In order to observe whether the diversity of microbial species on the skin was a reliable indicator of healthy or damaged skin, our research looked at the diversity on skin untouched by modern cosmetics.
And the conclusion was that the less exposed communities were to western practices, the higher the skin diversity, which is clear evidence of an environmental factor in the developed world damaging skin. For the first time we proposed benchmark values of diversity against which we can measure skin to determine how healthy it is. This gives us the ability to be able to predict which people are more likely to be prone to skin ailments, and start to test whether cosmetic ingredients and products are a main cause of problem skin.
Creating a healthy skin microbiome is a prerequisite for all third 3rd Wave Cosmetics, but there are currently two main camps of thought about how best to achieve this: Probiotics versus Biodiversity.
JooMo increases your skin's natural biodiversity by creating an environment that takes the skin back to its natural state. The Probiotic lobby are interested in whether adding random, huge numbers of a single species can make the skin healthy. The two concepts are actually polar opposites of each other.
Blindly applying probiotics on the skin can actually reduce the diversity, and skin health, as explained below.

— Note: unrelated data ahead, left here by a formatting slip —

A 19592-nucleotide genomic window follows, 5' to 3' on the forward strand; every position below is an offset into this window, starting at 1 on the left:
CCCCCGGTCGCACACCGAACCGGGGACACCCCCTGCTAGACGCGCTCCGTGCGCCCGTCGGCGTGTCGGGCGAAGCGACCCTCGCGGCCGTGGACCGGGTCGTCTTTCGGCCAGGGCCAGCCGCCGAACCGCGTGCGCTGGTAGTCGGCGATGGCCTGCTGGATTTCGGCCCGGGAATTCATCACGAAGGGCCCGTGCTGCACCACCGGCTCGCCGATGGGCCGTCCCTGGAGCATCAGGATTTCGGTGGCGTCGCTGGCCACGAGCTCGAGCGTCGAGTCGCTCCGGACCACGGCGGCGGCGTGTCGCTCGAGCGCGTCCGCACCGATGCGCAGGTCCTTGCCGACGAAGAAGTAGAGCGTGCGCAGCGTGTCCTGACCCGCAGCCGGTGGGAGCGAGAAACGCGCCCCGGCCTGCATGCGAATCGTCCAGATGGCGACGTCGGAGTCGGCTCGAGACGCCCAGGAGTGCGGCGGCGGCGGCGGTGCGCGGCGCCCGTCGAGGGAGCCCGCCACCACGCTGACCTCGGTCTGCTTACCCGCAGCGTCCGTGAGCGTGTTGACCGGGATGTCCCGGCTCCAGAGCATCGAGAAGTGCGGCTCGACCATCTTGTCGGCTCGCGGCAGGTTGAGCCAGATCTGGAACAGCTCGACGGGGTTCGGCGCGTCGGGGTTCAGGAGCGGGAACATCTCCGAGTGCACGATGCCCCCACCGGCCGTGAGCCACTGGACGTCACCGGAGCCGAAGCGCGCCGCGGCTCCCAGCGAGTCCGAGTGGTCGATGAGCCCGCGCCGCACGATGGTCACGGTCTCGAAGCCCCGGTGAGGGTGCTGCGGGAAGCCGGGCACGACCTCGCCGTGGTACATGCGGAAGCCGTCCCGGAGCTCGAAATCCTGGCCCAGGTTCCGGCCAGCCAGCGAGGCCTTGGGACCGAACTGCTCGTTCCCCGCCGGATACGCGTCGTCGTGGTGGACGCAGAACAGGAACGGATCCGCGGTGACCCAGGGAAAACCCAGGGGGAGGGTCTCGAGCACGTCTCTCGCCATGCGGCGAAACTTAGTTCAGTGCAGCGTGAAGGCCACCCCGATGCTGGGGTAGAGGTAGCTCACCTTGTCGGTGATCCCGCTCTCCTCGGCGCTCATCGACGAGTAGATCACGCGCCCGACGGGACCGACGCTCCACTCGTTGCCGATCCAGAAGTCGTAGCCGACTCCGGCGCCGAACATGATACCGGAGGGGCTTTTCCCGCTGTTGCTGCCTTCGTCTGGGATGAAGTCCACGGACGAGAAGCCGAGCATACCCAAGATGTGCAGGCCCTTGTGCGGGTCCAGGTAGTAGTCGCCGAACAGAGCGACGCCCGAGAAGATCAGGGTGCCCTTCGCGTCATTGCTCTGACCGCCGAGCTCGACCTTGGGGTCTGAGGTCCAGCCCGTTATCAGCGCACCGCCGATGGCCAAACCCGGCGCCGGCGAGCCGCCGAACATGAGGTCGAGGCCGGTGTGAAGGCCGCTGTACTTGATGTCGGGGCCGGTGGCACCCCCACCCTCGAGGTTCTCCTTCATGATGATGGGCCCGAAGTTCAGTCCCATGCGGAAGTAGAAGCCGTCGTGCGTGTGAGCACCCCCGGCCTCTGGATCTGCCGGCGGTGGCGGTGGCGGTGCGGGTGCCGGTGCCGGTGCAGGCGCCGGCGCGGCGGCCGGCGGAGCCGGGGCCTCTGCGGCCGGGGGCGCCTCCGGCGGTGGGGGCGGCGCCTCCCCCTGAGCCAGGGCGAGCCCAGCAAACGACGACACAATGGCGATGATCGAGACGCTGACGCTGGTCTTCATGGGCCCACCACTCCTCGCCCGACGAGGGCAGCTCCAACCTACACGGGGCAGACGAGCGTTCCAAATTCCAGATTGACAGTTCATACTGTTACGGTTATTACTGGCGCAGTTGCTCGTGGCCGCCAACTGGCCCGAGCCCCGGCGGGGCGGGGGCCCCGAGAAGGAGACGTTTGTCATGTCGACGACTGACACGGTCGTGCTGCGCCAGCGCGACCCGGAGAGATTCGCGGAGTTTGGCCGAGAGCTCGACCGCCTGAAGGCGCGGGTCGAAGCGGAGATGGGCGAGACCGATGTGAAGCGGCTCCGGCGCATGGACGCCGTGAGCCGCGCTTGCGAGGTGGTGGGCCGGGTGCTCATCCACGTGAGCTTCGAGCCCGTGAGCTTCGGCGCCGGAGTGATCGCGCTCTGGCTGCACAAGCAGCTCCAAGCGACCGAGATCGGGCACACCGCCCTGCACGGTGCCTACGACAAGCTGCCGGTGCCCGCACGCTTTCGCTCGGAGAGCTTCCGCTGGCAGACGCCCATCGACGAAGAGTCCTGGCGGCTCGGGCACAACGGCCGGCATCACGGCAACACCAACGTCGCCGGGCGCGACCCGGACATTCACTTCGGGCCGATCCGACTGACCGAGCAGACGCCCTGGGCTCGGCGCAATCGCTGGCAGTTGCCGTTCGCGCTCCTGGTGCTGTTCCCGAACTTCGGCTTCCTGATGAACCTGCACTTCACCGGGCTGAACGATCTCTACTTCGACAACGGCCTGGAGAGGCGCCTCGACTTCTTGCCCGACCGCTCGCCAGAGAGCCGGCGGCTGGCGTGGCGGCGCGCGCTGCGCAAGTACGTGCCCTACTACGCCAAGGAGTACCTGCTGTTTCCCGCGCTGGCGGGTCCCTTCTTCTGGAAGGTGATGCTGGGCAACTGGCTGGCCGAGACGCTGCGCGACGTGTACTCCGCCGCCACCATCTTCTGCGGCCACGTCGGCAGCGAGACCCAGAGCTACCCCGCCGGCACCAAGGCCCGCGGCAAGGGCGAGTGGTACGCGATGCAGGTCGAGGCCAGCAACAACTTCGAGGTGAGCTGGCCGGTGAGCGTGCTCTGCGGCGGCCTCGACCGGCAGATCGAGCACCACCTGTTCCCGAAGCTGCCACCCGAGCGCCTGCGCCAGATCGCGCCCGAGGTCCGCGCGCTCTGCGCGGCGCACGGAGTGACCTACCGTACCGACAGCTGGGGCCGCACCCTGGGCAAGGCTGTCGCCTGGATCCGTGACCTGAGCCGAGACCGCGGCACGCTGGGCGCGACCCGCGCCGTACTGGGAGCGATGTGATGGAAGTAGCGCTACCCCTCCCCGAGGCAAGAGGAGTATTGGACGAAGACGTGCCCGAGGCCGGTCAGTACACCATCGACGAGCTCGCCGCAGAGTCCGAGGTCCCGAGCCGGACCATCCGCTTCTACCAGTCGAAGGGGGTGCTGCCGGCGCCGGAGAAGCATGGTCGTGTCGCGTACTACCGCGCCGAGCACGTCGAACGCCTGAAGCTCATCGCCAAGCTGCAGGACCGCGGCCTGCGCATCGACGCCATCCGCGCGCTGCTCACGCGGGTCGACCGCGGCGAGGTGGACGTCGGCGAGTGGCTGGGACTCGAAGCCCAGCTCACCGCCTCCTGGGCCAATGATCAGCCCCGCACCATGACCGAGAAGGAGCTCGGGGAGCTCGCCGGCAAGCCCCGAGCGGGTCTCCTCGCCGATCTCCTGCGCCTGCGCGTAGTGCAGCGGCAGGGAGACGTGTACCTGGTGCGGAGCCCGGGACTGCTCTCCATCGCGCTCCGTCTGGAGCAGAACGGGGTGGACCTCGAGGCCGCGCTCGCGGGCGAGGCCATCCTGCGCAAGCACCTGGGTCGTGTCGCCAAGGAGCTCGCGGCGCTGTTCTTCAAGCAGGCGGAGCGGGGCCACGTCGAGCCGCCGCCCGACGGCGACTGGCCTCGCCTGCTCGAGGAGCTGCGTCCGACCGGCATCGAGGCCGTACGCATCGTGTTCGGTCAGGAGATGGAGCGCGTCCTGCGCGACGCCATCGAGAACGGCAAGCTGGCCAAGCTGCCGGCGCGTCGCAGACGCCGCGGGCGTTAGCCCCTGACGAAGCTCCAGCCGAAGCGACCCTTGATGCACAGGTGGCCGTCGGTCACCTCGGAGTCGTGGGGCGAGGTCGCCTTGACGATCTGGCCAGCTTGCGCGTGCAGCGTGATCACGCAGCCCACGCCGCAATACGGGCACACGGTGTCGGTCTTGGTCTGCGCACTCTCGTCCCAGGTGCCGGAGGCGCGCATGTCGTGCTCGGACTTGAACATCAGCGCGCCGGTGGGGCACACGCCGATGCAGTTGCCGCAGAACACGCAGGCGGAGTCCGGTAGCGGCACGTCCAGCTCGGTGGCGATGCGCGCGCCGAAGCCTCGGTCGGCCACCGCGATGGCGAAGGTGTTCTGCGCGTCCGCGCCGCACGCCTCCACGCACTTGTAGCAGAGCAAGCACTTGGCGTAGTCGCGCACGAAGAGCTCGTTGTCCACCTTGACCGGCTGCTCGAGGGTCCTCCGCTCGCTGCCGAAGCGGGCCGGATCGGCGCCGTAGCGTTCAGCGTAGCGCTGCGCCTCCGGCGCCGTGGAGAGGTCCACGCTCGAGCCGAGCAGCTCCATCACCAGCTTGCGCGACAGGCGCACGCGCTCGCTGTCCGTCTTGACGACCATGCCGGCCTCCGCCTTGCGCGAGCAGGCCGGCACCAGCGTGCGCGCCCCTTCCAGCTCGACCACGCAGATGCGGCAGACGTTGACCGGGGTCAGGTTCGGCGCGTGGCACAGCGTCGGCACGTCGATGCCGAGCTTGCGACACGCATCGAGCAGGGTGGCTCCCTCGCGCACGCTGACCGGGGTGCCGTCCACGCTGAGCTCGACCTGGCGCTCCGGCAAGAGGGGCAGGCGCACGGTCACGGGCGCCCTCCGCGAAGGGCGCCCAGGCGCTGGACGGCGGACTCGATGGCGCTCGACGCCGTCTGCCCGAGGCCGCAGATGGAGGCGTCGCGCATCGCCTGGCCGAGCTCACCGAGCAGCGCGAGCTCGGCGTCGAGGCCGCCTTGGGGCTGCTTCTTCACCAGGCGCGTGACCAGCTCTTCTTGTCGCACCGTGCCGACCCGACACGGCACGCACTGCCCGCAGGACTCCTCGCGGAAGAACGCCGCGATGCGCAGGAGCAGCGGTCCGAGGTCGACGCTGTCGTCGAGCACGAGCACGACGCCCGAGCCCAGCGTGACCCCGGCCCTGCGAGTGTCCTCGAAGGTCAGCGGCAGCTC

The potential danger of using probiotics, is that by nature they will lead to an overgrowth of a normally ‘good’ species of bacteria and will consequently lead to dysbiosis: a microbial imbalance or maladaptation on or inside the body that has been linked to many dangerous health conditions.
As already discussed, little conclusive evidence has been forthcoming, and many microbes can be either ‘good’ or ‘bad’ depending not just on their abundance but also their relationship with other species. Trying to isolate single species as a way to healthy skin is to misunderstand the extremely complex synergistic relationship between different microbial species and the skin’s own cellular immune system.
Unlike Yellowstone Park, where the rangers knew exactly the right amount of wolves which were healthy, no one has any idea of the correct abundances of types of microbes on healthy skin. This is made harder because it varies hugely from person to person or across different body sites. So even probiotics which add components of healthy skin are disrupting the balance by smothering on unsafe levels daily.
But perhaps the Probiotic products causing most alarm are the ones that introduce alien microbial species to the skin such as Lactobacillus. To quote Prof. Michael Wilson (Professor of Microbiology at UCL) from the in-cosmetics formulation summit (2017):
...So why on earth would anyone want to repeatedly dose their skin with lactobacilli? … What benefit could they possibly achieve?
Introducing any microbe that is not part of the resident microbiota of a particular body region is potentially dangerous as it is very difficult to predict what it would do to the microbial communities that reside there.
Good examples of the potential dangers of interfering with an ecosystem by introducing a species that is not native to that ecosystem are the introduction of the sugar cane toad to Australia, the introduction of knotweed to the UK, the escape of rats onto islands and so on.
...If the skin is repeatedly assaulted by huge numbers of lactobacilli daily, perhaps its colonisation resistance will break down